A word of caution - we often fall prey to making choices on practical considerations alone. And that has cost us. But don't lose sight of the quality of the learning experience. You can't achieve ROI without demonstrating learning impacts, and the transfer of those to the job.

Comment (by Stephen): as I was listening to this talk, I was thinking of a critique offered of my own talk offered just before, during the break, in which it was asserted that I too easily confuse learning - which is a process - with learning resources.

And so as I followed this presentation, I was wondering whether I have been too focused on learning resources, at the expense of the process of learning, and designing learning, especially for particular instances such as are described in the examples.

And, of course, I work and live in a different world from Lynette Gillis. When I think of 'client', I am always thinking of the learner, who has a stated need, and of ways the learner can acquire the resources and services needed in order to achieve the desired outcome for him or her self. Gillis, on the other hand, has corporations and agencies as clients, and they have in mind instilling a certain type of learning, on demand, if you will, in a group or body of workers.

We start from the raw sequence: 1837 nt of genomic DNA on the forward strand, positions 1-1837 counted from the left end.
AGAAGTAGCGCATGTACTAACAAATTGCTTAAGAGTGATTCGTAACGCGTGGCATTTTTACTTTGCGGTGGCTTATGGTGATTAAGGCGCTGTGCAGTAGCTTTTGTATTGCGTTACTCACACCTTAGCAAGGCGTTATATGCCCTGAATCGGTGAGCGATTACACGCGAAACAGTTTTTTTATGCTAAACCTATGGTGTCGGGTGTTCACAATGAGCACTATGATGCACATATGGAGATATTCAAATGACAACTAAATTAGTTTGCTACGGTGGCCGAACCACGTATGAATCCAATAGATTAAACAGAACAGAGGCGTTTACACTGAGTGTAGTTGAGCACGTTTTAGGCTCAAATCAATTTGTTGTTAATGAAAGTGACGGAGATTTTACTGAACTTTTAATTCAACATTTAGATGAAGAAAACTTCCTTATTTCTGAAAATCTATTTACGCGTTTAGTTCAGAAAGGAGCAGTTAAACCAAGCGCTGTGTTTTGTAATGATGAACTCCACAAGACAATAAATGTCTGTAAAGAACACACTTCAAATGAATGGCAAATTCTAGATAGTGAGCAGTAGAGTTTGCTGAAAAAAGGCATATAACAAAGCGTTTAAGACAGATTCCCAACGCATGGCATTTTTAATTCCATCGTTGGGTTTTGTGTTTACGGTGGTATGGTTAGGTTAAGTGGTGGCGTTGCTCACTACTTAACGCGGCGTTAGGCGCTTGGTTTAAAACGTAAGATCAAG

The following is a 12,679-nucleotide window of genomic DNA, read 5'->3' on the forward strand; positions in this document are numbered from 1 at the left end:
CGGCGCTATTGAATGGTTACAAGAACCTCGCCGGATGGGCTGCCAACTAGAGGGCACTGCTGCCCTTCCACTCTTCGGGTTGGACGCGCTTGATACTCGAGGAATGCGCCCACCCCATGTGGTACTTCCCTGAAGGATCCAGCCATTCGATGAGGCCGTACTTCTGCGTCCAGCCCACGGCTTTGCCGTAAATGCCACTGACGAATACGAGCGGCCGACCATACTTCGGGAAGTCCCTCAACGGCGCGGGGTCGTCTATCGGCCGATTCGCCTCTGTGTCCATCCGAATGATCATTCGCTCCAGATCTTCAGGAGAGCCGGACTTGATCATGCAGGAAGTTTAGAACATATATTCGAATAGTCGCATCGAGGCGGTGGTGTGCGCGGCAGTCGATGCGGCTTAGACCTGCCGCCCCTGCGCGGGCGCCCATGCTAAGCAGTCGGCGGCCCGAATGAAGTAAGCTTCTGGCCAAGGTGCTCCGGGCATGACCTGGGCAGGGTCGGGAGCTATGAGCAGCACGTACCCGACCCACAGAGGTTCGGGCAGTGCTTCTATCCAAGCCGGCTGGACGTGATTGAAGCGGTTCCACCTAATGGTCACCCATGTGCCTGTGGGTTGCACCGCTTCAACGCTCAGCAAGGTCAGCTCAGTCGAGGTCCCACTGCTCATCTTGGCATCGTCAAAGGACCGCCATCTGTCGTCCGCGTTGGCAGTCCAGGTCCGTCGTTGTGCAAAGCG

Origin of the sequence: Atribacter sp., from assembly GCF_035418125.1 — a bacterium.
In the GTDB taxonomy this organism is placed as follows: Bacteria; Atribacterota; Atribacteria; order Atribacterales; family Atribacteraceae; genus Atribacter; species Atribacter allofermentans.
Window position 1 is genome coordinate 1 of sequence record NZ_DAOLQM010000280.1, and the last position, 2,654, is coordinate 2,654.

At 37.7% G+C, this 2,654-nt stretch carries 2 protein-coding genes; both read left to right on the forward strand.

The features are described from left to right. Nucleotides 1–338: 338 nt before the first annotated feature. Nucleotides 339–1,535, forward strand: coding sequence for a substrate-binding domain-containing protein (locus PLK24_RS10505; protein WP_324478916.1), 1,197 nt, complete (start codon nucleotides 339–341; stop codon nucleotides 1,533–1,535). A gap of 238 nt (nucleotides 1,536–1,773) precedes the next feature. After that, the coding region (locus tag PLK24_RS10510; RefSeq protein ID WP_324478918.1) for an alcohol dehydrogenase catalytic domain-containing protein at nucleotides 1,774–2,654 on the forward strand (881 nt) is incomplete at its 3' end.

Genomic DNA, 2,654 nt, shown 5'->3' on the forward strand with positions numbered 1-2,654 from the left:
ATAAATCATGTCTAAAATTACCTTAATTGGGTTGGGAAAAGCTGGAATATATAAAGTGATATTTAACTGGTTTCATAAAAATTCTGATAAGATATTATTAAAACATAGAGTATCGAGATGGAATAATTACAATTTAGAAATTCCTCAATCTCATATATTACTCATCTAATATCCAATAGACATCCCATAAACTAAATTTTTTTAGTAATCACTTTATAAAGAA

If you're doing the latter sort of work, then the sorts of issues that I think about - learner freedom, empowerment, autonomy within a community or network - don't really apply. And so the design decisions that are motivated by these considerations are rendered irrelevant. Who cares about learner empowerment, when you're telling them what to learn? It becomes all about process at that point, and the resources not the keys to personal freedom but merely a means to an end.

The issue, then, is whether this latter approach - demand learning - is the best (or even an appropriate) approach to learning, even organizational learning. Me, I consider my own brain sacrosanct, and resist any sort of effort by management to in some way order or organize the contents of my mind. But I am no doubt in a minority here.

The key question is, though - would self-directed and self-motivated learners, overall and in the long run, create better organizational learning for themselves than management, even well-directed management (as any such management would be by Gillis), could do for them?

The theory says they would. The theory says that people would be able to manage their own learning better than anyone trying to manage it for them. But the theory - in the context of an overall demand-based environment (for what workplace is a democracy?) - falters.

Freedom and democracy in learning and freedom and democracy in the workplace are inextricably linked. Or, conversely, managing (or maintaining control) learning is a part and parcel of managing (or maintaining control) in the workplace. For good or ill.